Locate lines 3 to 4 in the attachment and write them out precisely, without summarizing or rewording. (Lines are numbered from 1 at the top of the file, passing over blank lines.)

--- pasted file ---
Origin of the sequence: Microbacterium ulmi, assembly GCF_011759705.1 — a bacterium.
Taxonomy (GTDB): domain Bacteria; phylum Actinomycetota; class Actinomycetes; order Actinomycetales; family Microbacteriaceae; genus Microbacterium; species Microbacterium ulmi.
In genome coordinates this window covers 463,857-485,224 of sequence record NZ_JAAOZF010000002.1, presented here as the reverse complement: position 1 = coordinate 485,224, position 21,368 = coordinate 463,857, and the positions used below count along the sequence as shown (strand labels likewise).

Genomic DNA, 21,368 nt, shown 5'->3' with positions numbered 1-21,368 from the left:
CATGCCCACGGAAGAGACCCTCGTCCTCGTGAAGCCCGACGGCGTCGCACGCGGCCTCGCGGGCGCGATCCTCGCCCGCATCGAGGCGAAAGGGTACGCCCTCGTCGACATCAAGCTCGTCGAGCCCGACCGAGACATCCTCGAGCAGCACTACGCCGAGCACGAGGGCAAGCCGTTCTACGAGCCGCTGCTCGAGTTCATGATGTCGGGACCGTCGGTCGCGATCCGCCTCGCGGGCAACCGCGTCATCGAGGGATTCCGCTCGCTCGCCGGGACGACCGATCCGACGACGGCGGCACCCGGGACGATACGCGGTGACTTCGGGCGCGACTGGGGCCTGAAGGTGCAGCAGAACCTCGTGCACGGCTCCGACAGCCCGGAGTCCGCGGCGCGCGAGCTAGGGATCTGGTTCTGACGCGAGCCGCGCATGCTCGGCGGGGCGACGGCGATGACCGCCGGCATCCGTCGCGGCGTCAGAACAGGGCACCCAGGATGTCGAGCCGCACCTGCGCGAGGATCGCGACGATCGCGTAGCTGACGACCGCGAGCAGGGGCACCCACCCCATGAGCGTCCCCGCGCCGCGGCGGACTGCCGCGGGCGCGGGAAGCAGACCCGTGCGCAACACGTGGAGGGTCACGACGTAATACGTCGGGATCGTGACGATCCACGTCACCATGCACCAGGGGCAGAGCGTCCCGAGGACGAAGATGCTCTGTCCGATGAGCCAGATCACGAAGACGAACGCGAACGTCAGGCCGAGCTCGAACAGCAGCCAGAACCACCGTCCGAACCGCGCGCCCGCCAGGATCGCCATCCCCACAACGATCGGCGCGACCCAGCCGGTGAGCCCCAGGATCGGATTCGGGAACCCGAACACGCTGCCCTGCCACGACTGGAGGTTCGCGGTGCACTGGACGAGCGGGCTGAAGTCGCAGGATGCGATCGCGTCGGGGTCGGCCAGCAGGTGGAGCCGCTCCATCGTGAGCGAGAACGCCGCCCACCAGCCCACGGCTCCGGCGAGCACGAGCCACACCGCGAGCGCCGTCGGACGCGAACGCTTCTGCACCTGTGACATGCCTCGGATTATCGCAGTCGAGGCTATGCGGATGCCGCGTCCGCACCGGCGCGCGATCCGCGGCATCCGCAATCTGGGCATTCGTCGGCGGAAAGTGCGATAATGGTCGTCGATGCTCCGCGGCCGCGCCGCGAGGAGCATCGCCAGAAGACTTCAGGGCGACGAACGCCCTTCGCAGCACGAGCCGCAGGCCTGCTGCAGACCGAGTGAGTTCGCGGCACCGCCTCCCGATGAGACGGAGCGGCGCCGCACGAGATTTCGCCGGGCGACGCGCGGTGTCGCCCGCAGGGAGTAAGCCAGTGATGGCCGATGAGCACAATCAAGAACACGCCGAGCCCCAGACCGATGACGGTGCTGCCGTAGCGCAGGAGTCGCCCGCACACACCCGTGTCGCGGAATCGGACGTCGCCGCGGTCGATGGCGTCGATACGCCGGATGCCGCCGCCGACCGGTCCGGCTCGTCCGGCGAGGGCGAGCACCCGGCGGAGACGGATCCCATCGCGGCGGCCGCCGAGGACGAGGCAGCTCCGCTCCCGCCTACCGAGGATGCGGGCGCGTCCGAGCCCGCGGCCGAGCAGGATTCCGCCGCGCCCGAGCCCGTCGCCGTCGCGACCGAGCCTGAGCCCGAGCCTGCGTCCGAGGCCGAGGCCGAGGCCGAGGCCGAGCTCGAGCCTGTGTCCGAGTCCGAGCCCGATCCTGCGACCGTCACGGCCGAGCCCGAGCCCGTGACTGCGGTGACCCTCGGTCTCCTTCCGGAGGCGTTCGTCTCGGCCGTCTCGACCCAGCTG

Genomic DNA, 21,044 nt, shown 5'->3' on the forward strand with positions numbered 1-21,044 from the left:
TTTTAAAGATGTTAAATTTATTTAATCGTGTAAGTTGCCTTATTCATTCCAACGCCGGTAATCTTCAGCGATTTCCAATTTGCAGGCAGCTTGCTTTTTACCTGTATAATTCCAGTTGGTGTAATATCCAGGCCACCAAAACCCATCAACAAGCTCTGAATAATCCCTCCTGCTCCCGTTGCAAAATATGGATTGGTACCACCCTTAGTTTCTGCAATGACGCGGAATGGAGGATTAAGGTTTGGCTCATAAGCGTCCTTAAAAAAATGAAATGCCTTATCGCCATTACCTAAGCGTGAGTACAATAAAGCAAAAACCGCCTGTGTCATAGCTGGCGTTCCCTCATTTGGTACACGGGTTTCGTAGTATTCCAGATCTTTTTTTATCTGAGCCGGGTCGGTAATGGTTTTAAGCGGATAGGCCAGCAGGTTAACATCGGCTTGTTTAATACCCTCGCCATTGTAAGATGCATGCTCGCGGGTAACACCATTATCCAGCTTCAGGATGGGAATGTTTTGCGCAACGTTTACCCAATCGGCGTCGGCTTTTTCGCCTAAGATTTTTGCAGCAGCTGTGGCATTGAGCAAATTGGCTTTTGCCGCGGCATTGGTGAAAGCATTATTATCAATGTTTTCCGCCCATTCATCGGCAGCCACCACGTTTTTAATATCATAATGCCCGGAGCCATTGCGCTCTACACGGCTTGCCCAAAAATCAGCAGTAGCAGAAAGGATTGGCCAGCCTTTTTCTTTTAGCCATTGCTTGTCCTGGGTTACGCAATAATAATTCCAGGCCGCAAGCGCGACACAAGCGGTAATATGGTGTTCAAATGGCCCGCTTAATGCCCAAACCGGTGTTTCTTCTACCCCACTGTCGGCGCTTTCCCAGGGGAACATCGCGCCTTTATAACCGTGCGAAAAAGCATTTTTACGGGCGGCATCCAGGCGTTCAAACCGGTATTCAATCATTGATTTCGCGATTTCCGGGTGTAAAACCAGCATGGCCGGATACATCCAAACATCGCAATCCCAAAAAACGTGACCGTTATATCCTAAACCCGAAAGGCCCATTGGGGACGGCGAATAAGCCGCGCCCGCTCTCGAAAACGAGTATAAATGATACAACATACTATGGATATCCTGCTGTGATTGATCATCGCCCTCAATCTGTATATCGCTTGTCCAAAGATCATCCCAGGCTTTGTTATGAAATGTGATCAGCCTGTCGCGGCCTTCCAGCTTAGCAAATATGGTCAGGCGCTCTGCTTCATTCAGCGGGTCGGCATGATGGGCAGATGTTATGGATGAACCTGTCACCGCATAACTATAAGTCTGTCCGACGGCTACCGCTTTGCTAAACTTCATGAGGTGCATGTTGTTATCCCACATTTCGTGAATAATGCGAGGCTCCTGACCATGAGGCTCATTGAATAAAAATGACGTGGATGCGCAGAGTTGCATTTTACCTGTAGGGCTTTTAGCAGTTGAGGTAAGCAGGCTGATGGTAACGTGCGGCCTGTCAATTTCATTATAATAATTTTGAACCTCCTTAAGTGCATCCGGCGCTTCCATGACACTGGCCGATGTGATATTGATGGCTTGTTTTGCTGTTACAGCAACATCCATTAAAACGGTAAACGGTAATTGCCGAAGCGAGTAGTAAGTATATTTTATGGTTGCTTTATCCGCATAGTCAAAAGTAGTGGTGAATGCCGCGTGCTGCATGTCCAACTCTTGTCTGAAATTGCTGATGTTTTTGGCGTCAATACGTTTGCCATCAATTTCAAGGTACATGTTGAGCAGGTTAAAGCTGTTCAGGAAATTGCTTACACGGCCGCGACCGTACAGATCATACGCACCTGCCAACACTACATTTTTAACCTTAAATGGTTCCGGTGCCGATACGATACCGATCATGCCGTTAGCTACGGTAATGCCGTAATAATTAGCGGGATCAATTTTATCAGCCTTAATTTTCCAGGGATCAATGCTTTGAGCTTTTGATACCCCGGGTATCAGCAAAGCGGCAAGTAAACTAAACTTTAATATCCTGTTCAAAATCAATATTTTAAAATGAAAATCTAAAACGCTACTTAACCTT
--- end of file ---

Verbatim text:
In genome coordinates this window covers 463,857-485,224 of sequence record NZ_JAAOZF010000002.1, presented here as the reverse complement: position 1 = coordinate 485,224, position 21,368 = coordinate 463,857, and the positions used below count along the sequence as shown (strand labels likewise).

Genomic DNA, 21,368 nt, shown 5'->3' with positions numbered 1-21,368 from the left: